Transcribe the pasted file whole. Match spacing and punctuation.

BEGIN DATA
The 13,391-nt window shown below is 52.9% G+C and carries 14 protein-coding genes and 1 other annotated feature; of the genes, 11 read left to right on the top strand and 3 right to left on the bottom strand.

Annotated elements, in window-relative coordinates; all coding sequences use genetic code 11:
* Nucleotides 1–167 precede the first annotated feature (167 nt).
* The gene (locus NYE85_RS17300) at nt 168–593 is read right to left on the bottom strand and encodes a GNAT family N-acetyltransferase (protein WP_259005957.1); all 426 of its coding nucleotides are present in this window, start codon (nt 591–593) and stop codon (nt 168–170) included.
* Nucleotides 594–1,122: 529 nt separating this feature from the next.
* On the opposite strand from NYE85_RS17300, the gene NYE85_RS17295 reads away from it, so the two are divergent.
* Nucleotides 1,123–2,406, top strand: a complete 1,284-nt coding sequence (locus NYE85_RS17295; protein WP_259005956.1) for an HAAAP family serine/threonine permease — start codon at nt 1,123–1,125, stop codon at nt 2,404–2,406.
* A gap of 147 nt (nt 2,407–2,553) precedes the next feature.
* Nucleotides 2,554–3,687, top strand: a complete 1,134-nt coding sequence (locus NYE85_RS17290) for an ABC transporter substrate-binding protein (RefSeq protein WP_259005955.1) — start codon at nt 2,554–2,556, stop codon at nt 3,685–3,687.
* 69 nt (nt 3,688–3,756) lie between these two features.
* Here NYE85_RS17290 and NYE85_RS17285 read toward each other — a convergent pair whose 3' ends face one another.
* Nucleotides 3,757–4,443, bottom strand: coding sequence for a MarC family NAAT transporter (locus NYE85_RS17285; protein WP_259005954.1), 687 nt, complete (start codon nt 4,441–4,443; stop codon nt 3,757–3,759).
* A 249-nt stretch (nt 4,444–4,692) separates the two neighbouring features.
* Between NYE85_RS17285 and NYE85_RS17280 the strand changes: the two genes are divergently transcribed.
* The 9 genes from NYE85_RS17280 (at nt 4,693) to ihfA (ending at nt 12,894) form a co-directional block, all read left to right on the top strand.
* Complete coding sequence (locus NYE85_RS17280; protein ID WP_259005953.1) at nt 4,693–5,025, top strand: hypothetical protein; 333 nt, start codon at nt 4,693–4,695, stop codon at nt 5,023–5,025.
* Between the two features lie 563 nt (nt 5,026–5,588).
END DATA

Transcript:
The 13,391-nt window shown below is 52.9% G+C and carries 14 protein-coding genes and 1 other annotated feature; of the genes, 11 read left to right on the top strand and 3 right to left on the bottom strand.

Annotated elements, in window-relative coordinates; all coding sequences use genetic code 11:
* Nucleotides 1–167 precede the first annotated feature (167 nt).
* The gene (locus NYE85_RS17300) at nt 168–593 is read right to left on the bottom strand and encodes a GNAT family N-acetyltransferase (protein WP_259005957.1); all 426 of its coding nucleotides are present in this window, start codon (nt 591–593) and stop codon (nt 168–170) included.
* Nucleotides 594–1,122: 529 nt separating this feature from the next.
* On the opposite strand from NYE85_RS17300, the gene NYE85_RS17295 reads away from it, so the two are divergent.
* Nucleotides 1,123–2,406, top strand: a complete 1,284-nt coding sequence (locus NYE85_RS17295; protein WP_259005956.1) for an HAAAP family serine/threonine permease — start codon at nt 1,123–1,125, stop codon at nt 2,404–2,406.
* A gap of 147 nt (nt 2,407–2,553) precedes the next feature.
* Nucleotides 2,554–3,687, top strand: a complete 1,134-nt coding sequence (locus NYE85_RS17290) for an ABC transporter substrate-binding protein (RefSeq protein WP_259005955.1) — start codon at nt 2,554–2,556, stop codon at nt 3,685–3,687.
* 69 nt (nt 3,688–3,756) lie between these two features.
* Here NYE85_RS17290 and NYE85_RS17285 read toward each other — a convergent pair whose 3' ends face one another.
* Nucleotides 3,757–4,443, bottom strand: coding sequence for a MarC family NAAT transporter (locus NYE85_RS17285; protein WP_259005954.1), 687 nt, complete (start codon nt 4,441–4,443; stop codon nt 3,757–3,759).
* A 249-nt stretch (nt 4,444–4,692) separates the two neighbouring features.
* Between NYE85_RS17285 and NYE85_RS17280 the strand changes: the two genes are divergently transcribed.
* The 9 genes from NYE85_RS17280 (at nt 4,693) to ihfA (ending at nt 12,894) form a co-directional block, all read left to right on the top strand.
* Complete coding sequence (locus NYE85_RS17280; protein ID WP_259005953.1) at nt 4,693–5,025, top strand: hypothetical protein; 333 nt, start codon at nt 4,693–4,695, stop codon at nt 5,023–5,025.
* Between the two features lie 563 nt (nt 5,026–5,588).